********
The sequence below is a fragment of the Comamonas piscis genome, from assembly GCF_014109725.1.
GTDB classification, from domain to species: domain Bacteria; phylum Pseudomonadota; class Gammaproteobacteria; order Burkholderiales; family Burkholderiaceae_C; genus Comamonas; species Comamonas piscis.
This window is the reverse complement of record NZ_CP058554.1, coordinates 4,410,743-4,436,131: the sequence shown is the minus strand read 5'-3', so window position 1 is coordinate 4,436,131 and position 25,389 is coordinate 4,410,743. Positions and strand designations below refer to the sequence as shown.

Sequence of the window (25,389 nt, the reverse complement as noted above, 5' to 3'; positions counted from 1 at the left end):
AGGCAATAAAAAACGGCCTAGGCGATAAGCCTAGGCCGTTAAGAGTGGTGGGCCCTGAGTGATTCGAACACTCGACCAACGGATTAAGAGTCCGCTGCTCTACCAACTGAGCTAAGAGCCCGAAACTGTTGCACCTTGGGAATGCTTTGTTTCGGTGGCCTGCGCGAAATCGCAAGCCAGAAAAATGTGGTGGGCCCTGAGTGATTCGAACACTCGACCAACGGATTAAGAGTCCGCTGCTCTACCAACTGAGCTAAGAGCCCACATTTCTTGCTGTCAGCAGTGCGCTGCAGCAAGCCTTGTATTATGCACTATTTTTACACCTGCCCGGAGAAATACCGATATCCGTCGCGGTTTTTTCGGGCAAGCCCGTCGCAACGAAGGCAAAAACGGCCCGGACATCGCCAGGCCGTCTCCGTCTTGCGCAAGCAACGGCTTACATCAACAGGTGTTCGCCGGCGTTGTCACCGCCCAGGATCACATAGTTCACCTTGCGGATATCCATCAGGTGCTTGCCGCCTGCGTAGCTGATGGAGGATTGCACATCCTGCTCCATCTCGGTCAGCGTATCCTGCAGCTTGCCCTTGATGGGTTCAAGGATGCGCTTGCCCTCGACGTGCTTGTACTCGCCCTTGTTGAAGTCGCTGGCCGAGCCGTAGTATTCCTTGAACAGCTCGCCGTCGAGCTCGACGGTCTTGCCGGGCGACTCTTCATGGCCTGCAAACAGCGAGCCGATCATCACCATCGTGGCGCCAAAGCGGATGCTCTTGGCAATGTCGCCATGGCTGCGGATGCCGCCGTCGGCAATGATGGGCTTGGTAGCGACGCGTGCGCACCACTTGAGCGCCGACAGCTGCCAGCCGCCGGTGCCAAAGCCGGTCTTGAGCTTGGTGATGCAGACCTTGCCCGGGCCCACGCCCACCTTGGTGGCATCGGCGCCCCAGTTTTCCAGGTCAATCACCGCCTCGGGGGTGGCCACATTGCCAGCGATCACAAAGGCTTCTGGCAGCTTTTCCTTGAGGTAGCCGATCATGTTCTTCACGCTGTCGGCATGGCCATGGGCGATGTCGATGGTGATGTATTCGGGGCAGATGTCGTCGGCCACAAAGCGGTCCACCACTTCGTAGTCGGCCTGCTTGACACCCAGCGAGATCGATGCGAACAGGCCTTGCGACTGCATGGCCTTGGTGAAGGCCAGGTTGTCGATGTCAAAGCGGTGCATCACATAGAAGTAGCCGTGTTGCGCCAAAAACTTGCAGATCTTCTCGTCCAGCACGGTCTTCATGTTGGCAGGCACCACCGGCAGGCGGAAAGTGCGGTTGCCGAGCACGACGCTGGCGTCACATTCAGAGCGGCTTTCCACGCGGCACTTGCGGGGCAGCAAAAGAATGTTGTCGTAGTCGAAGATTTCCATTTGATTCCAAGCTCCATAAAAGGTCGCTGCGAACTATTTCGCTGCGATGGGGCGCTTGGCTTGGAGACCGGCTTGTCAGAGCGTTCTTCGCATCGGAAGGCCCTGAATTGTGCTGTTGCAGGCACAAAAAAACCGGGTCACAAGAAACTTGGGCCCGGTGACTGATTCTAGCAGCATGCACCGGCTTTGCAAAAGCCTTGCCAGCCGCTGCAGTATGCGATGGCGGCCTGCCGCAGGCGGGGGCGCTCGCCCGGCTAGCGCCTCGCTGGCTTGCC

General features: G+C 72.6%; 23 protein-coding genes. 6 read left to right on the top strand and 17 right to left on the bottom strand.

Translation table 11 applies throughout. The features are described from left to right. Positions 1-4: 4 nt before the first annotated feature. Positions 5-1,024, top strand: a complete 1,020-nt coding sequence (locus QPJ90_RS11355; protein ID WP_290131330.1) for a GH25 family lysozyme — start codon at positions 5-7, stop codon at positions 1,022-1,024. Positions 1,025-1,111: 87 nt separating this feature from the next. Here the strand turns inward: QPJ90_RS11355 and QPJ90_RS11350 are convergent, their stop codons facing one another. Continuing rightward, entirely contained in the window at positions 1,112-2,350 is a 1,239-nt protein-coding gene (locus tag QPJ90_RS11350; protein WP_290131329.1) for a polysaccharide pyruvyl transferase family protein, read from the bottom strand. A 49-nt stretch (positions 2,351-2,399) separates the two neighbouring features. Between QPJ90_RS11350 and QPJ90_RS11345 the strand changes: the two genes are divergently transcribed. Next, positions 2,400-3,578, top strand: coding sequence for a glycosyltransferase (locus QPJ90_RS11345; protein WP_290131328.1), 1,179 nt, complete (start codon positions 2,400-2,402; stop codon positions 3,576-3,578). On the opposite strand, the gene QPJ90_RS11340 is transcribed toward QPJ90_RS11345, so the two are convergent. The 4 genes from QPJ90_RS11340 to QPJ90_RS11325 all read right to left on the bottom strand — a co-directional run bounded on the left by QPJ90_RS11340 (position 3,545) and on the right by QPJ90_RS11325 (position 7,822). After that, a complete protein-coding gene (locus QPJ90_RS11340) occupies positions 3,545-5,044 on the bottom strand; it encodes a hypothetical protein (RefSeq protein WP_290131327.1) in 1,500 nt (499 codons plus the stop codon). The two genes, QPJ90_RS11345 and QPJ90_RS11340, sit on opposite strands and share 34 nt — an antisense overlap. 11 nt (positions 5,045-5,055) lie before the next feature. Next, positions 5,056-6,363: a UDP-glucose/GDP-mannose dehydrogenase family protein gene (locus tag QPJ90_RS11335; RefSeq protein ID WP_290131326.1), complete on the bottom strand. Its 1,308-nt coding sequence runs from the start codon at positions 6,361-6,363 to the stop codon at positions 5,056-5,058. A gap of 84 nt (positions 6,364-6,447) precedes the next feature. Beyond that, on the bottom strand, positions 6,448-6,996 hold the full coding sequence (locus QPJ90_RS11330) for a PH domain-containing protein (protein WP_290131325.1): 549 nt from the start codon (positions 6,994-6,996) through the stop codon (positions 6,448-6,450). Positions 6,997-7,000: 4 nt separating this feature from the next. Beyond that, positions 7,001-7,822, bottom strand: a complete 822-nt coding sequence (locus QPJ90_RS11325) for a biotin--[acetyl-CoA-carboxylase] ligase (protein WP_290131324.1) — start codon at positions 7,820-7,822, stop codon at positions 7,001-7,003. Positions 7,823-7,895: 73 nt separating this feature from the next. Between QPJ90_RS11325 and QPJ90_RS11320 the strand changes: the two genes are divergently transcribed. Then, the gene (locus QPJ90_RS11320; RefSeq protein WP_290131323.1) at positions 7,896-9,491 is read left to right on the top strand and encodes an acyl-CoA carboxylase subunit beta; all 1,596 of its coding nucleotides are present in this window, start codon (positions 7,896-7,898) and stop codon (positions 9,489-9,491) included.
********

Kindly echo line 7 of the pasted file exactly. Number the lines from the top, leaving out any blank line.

Translation table 11 applies throughout. The features are described from left to right. Positions 1-4: 4 nt before the first annotated feature. Positions 5-1,024, top strand: a complete 1,020-nt coding sequence (locus QPJ90_RS11355; protein ID WP_290131330.1) for a GH25 family lysozyme — start codon at positions 5-7, stop codon at positions 1,022-1,024. Positions 1,025-1,111: 87 nt separating this feature from the next. Here the strand turns inward: QPJ90_RS11355 and QPJ90_RS11350 are convergent, their stop codons facing one another. Continuing rightward, entirely contained in the window at positions 1,112-2,350 is a 1,239-nt protein-coding gene (locus tag QPJ90_RS11350; protein WP_290131329.1) for a polysaccharide pyruvyl transferase family protein, read from the bottom strand. A 49-nt stretch (positions 2,351-2,399) separates the two neighbouring features. Between QPJ90_RS11350 and QPJ90_RS11345 the strand changes: the two genes are divergently transcribed. Next, positions 2,400-3,578, top strand: coding sequence for a glycosyltransferase (locus QPJ90_RS11345; protein WP_290131328.1), 1,179 nt, complete (start codon positions 2,400-2,402; stop codon positions 3,576-3,578). On the opposite strand, the gene QPJ90_RS11340 is transcribed toward QPJ90_RS11345, so the two are convergent. The 4 genes from QPJ90_RS11340 to QPJ90_RS11325 all read right to left on the bottom strand — a co-directional run bounded on the left by QPJ90_RS11340 (position 3,545) and on the right by QPJ90_RS11325 (position 7,822). After that, a complete protein-coding gene (locus QPJ90_RS11340) occupies positions 3,545-5,044 on the bottom strand; it encodes a hypothetical protein (RefSeq protein WP_290131327.1) in 1,500 nt (499 codons plus the stop codon). The two genes, QPJ90_RS11345 and QPJ90_RS11340, sit on opposite strands and share 34 nt — an antisense overlap. 11 nt (positions 5,045-5,055) lie before the next feature. Next, positions 5,056-6,363: a UDP-glucose/GDP-mannose dehydrogenase family protein gene (locus tag QPJ90_RS11335; RefSeq protein ID WP_290131326.1), complete on the bottom strand. Its 1,308-nt coding sequence runs from the start codon at positions 6,361-6,363 to the stop codon at positions 5,056-5,058. A gap of 84 nt (positions 6,364-6,447) precedes the next feature. Beyond that, on the bottom strand, positions 6,448-6,996 hold the full coding sequence (locus QPJ90_RS11330) for a PH domain-containing protein (protein WP_290131325.1): 549 nt from the start codon (positions 6,994-6,996) through the stop codon (positions 6,448-6,450). Positions 6,997-7,000: 4 nt separating this feature from the next. Beyond that, positions 7,001-7,822, bottom strand: a complete 822-nt coding sequence (locus QPJ90_RS11325) for a biotin--[acetyl-CoA-carboxylase] ligase (protein WP_290131324.1) — start codon at positions 7,820-7,822, stop codon at positions 7,001-7,003. Positions 7,823-7,895: 73 nt separating this feature from the next. Between QPJ90_RS11325 and QPJ90_RS11320 the strand changes: the two genes are divergently transcribed. Then, the gene (locus QPJ90_RS11320; RefSeq protein WP_290131323.1) at positions 7,896-9,491 is read left to right on the top strand and encodes an acyl-CoA carboxylase subunit beta; all 1,596 of its coding nucleotides are present in this window, start codon (positions 7,896-7,898) and stop codon (positions 9,489-9,491) included.